Ask the experts: eyes
Worried about your vision? Our expert answers some common sight-related queries
Q Can my diet really have an impact on my vision?
A “We know that maintaining a healthy weight is not only good for your body, but also good for your eyes, as people who are overweight are more likely to develop diabetes, which may, in turn, affect their eyes. They are also more at risk of developing cataracts and age-related macular degeneration (AMD), which is the leading cause of sight loss in the UK. “We currently believe that eating a wide variety of fruit and vegetables, including dark green leaves, is good for your general health and may support good eye health. “There are lots of dietary supplements on the market which claim to be beneficial for eye health. While there is little evidence that the general population should be taking these supplements, they may be helpful for some people with existing AMD. Speak to your optometrist about whether they might be right for you.”
Q My eyes always feel so dry – what can I do?
A “This may be because you’re getting older, or that the glands producing the oily part of your tears are blocked. This is called blepharitis and can be treated with warm compresses and keeping your eyelids clean. Also your body may no longer produce enough tears, or they may evaporate too quickly. You can get artificial tear drops if you aren’t producing enough or a spray to use on your closed eyelids if your tears evaporate too quickly. Ask your optometrist for more information.”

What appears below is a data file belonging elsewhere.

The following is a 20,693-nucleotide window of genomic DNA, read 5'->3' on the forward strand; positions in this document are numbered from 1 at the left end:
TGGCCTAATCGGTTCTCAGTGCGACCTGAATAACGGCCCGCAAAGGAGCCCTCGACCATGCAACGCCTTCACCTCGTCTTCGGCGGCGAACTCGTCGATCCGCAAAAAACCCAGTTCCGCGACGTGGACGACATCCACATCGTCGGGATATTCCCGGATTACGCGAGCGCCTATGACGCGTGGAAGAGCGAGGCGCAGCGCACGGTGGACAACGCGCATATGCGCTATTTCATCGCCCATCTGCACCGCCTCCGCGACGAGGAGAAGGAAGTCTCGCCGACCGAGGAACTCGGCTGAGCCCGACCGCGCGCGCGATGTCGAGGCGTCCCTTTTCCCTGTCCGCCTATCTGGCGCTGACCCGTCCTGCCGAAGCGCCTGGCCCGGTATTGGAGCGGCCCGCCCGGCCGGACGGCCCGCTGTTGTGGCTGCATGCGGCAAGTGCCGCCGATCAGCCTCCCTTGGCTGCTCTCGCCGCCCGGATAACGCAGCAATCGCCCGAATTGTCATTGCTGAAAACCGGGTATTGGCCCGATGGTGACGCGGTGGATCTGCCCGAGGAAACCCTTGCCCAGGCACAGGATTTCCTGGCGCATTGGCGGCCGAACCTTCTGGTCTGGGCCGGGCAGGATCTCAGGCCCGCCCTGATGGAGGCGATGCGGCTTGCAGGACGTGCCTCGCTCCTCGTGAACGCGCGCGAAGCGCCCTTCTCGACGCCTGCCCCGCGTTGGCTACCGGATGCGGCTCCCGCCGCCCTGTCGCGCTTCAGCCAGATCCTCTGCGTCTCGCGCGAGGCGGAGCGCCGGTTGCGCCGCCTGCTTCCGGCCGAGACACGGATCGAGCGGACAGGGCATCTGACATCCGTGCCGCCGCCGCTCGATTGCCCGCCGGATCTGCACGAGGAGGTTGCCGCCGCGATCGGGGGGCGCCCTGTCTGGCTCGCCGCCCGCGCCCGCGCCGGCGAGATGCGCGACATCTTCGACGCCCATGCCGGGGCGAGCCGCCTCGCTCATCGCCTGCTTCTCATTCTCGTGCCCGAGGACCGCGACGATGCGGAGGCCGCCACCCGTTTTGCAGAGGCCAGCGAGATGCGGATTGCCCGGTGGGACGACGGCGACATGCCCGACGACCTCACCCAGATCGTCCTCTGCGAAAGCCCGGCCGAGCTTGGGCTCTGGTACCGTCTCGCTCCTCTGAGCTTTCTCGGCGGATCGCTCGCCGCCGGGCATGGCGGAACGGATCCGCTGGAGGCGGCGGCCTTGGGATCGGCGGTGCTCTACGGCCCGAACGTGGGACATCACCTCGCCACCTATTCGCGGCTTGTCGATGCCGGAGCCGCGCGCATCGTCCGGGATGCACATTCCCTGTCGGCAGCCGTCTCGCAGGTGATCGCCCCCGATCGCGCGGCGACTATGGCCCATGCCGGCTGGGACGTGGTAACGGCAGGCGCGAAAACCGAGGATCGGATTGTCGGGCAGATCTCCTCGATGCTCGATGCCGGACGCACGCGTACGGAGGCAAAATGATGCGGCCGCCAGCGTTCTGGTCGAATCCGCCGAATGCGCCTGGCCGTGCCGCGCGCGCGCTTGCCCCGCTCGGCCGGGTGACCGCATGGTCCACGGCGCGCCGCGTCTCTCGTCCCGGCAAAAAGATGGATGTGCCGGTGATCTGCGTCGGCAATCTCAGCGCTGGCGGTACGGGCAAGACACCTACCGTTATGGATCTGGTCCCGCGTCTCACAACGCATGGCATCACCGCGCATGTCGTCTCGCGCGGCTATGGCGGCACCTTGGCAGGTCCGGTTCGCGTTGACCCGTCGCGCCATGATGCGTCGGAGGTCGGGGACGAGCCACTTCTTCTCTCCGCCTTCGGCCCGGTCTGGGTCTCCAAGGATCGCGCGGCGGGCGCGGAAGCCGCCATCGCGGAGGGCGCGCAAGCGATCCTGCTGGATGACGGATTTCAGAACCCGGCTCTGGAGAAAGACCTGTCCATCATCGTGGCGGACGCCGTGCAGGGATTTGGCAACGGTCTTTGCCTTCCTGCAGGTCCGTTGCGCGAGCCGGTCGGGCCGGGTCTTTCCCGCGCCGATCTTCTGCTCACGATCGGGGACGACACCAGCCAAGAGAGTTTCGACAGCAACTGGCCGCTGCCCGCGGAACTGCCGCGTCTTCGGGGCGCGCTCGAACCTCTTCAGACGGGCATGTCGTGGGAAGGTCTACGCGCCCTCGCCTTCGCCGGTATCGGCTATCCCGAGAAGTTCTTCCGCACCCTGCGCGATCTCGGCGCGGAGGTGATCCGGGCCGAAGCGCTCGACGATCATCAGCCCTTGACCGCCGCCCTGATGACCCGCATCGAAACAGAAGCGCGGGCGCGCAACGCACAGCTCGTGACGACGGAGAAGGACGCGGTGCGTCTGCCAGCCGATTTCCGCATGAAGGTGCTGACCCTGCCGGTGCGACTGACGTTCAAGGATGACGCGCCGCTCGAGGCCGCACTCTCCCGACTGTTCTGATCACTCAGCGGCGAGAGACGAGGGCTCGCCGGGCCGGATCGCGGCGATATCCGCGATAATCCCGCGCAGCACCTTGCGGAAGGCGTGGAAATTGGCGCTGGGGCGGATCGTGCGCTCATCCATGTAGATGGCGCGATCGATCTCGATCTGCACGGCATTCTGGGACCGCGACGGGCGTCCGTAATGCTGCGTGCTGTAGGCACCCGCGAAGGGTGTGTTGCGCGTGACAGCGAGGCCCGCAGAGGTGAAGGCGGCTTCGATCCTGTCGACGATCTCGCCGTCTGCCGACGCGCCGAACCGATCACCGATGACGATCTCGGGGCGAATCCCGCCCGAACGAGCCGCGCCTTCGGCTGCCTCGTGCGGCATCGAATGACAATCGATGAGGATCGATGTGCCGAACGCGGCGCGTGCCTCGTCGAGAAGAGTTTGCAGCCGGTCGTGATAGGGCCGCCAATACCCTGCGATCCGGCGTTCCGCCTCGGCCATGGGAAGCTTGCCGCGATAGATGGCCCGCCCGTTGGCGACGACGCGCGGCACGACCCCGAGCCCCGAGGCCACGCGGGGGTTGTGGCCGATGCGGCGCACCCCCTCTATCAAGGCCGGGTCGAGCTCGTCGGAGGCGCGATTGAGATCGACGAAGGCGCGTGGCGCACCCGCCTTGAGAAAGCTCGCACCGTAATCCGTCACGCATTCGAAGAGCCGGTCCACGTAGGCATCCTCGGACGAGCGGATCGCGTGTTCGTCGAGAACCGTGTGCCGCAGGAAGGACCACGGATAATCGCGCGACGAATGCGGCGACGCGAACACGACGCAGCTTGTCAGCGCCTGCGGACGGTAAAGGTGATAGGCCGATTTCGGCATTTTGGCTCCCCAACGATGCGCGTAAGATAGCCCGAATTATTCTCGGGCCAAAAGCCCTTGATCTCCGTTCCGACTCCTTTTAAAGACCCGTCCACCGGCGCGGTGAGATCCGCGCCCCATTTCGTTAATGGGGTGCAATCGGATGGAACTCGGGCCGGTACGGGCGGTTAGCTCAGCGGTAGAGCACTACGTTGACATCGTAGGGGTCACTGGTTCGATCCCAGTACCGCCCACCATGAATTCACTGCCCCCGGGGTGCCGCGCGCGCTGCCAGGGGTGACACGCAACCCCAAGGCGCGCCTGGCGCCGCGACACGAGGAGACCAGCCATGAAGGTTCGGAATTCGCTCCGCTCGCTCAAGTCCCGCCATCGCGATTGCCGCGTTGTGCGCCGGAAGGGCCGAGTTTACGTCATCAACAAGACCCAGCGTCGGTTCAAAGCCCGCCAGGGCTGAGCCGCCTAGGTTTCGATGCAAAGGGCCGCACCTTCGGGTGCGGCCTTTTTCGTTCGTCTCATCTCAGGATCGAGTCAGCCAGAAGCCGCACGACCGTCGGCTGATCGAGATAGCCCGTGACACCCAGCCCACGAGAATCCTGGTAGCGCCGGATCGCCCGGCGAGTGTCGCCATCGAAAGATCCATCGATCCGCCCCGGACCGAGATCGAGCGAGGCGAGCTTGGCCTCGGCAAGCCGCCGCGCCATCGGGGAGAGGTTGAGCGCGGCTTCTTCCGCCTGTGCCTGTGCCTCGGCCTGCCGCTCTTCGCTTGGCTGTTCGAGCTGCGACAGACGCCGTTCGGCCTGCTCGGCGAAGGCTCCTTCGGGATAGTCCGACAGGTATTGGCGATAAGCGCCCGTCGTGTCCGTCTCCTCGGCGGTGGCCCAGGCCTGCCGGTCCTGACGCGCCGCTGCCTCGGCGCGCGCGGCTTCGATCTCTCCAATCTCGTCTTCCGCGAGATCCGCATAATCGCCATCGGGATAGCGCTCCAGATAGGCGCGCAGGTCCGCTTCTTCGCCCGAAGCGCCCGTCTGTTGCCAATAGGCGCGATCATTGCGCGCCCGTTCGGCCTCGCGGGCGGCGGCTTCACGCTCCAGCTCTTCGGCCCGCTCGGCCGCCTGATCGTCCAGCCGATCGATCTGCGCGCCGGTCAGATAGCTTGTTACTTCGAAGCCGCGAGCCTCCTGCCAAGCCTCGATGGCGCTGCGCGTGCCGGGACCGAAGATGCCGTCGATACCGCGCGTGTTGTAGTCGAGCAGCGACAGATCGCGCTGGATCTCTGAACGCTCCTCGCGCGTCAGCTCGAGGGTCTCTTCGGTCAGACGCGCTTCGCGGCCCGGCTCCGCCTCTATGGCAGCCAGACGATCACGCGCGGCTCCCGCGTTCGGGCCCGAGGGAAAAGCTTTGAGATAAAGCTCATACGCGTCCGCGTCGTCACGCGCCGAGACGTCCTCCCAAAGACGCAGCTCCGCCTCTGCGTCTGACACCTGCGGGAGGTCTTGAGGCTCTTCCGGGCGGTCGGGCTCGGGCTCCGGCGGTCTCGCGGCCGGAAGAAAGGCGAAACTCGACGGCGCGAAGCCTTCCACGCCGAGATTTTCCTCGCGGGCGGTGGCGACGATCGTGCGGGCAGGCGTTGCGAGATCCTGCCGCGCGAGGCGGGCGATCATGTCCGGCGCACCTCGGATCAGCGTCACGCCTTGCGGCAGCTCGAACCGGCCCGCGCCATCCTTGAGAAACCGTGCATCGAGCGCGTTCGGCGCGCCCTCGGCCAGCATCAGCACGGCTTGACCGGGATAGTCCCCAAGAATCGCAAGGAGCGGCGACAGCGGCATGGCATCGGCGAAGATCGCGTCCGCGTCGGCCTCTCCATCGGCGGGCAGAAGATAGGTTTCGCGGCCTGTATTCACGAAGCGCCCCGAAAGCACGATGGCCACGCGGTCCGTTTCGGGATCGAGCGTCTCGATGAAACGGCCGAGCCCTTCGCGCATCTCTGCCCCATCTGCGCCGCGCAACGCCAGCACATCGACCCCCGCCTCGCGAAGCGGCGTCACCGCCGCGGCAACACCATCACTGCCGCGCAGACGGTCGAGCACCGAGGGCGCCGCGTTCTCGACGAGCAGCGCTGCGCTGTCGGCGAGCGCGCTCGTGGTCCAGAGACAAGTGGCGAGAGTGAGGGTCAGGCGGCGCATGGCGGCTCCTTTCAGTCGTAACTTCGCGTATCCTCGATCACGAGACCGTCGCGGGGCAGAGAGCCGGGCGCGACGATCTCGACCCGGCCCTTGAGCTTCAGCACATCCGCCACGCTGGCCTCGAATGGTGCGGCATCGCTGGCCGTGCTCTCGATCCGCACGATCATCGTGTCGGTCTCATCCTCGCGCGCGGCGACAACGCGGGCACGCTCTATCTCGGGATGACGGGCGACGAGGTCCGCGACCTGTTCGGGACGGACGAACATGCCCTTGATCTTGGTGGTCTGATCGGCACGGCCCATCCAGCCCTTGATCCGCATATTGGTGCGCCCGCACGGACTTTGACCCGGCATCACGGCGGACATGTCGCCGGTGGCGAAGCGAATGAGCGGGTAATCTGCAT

Q I struggle to drive at night and find the glare from other cars dazzling – should I be worried and what can I do?
A “This is a very common problem, particularly as some car headlights are so bright these days. It is important to make sure your glasses are up to date and have an anti-reflection coating to reduce the glare from headlights. “If you still find that driving at night is difficult, it may be that you have an early cataract (when the lens inside your eye goes misty). This may scatter light, making bright things appear dazzling. This is nothing to worry about, and is a natural consequence of ageing. Speak to your optometrist to ask whether this is the case with you.”
Dr Susan Blakeney is a practising optometrist and clinical advisor at the College of Optometrists